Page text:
The NSW Offence of Carrying a Knife or Blade in a Public Place or School

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Small knives

Police have reported having arrested 140 people on Thursday 18 and Friday 19 December 2020 and charged them with various criminal offences, as part of a police blitz on Sydney streets labelled ‘Operation Saber IV’.

It’s the fourth time a ‘Saber’ operation has been conducted in Sydney this year.

The operation involved officers from the South West, North West and Central Metropolitan regions, including Police Transport and Safety Command and the Traffic and Highway Patrol Command, with assistance from specialist police from the Dog Unit and Operation Support Groups (OSG).

Arrests, seizures and infringement notices

Police says that over the two day period, they seized 41 knives and other bladed objects, made 78 drug detections, issued 254 Traffic Infringement Notices and 384 Transport Infringement Notices, and charged 143 people with criminal offences ranging from possessing a knife in a public place and drug possession, to domestic-violence related offences. Police report also having conducted 44 bail compliance checks.

Saber operations

This year, Saber operations have seen police confiscate 97 knives, make 218 drug seizure, undertake 168 bail compliance checks and put 330 people before the courts for a range of alleged criminal offences.

The initiative is said to be targeted at anti-social conduct.

The first Saber operation occurred in February 2020, ostensibly as a response to what police claim is an increase in crime and anti-social conduct.

Those claims are contrary to reported statistics on crime.

Is it illegal to carry a knife or blade in NSW?

Under section 93IB of the Crimes Act 1900  it is an offence to be in custody of a knife in a public place or a school. This offence carries a maximum penalty of  a fine of $4,400, imprisonment for 4 years, or both.

A further offence is outlined under section 93IC of the Act which applies if a person uses or carries a knife that is visible, if the use or carrying occurs:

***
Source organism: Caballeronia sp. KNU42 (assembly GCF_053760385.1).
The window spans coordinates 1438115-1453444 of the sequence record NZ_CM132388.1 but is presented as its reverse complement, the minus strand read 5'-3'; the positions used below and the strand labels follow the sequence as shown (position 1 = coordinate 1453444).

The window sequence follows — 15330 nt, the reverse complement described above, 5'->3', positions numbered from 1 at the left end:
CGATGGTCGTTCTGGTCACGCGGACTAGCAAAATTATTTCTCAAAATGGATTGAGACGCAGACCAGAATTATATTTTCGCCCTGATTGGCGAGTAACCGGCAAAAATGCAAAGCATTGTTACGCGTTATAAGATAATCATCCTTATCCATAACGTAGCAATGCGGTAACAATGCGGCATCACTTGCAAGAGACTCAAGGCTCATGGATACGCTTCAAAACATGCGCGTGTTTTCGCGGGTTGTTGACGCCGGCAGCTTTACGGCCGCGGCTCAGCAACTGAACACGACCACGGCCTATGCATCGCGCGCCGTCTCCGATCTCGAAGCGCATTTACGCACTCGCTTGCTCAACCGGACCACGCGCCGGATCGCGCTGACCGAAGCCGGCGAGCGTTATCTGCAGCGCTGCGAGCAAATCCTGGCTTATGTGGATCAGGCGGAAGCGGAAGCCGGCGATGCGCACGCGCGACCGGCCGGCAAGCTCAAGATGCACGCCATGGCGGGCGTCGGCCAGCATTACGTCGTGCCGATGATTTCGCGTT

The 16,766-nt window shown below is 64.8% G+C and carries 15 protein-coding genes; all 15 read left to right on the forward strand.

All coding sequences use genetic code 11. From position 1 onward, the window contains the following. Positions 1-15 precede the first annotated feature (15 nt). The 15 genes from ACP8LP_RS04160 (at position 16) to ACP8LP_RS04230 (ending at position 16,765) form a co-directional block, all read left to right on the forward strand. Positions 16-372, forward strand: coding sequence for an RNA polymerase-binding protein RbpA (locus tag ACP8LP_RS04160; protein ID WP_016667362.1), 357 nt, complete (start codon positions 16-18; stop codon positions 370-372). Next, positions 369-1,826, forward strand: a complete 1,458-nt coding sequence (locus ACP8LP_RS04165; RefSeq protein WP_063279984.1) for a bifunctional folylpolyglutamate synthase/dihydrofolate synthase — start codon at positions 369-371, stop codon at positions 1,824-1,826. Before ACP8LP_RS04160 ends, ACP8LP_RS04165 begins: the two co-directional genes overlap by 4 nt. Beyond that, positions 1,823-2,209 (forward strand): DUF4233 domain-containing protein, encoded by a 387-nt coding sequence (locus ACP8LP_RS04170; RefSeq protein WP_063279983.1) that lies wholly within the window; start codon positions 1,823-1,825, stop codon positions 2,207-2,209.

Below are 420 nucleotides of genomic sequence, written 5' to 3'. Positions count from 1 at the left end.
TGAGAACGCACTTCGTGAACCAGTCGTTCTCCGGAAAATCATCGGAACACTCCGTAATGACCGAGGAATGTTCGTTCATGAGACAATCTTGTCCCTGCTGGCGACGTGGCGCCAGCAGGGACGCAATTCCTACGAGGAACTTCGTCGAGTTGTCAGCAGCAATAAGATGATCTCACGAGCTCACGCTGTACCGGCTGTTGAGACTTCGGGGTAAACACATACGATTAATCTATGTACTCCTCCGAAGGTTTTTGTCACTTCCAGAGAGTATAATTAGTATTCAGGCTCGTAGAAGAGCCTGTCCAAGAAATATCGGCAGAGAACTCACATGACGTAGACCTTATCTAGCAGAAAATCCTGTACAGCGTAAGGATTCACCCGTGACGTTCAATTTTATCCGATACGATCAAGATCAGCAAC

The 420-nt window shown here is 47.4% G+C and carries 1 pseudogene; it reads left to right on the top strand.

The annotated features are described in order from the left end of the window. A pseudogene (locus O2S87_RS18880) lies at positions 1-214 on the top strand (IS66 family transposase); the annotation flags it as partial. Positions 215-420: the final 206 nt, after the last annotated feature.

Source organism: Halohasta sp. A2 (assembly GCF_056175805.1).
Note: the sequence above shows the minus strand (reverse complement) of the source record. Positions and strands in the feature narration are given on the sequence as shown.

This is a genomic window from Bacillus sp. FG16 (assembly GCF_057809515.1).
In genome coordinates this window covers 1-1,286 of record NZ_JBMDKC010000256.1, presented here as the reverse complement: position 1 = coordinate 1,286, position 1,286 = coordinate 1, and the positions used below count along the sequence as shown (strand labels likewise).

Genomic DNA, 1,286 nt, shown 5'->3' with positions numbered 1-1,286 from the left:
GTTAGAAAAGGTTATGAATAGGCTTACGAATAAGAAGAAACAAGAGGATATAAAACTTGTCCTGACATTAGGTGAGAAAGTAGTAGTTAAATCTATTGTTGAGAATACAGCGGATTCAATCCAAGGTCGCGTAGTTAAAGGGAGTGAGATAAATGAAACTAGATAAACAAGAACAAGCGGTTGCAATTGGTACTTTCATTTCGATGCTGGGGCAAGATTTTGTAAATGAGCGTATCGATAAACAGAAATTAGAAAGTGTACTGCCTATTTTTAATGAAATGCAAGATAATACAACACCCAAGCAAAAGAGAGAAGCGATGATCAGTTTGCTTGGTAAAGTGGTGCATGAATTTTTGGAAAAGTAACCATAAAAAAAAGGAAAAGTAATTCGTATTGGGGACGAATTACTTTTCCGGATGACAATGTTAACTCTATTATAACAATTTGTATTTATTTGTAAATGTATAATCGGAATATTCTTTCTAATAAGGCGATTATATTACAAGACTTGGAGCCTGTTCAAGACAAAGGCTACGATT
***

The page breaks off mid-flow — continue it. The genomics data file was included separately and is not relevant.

• In the presence of a person; and
  • In a public place or a school; and
  • In a way that is likely to cause a reasonable person to reasonably fear for the person’s safety.

This offence carries a maximum penalty up to $11,000, imprisonment for 4 years, or both.

A ‘knife’ is includes a knife blade and a razor blade.

A ‘public place’ includes any place or part of premises that is open to the public, or is used by the public whether or not on payment of money or other consideration, whether or not the place or part is ordinarily so open or used and whether or not the public to whom it is open consists only of a limited class of persons.

A statutory defence (which is an offence relating specifically to the offence) exists for both offences if  the accused person establishes ‘on the balance of probabilities’ (in other words, more likely than not) that he or she had a reasonable excuse for carrying the knife.

Under the Act, a reasonable excuse is where it was necessary to carry or use the knife for:

  •  The lawful pursuit of the person’s occupation, education or training, or
  • The preparation or consumption of food or drink, or
  • Participation in a lawful entertainment, recreation or sport, or
  • The exhibition of knives for retail or other trade purposes, or
  • An organised exhibition by knife collectors, or
  • The wearing of an official uniform, or
  • Genuine religious purposes, or
  • During travel to or from or incidental to any of these activities.

Carrying a knife for the purposes of self-defence or defence of another is not a reasonable excuse.

Police stop and search powers in NSW

Police powers to stop and search a person or vehicle are primarily contained in the Law Enforcement (Powers and Responsibility) Act (LEPRA) 2002.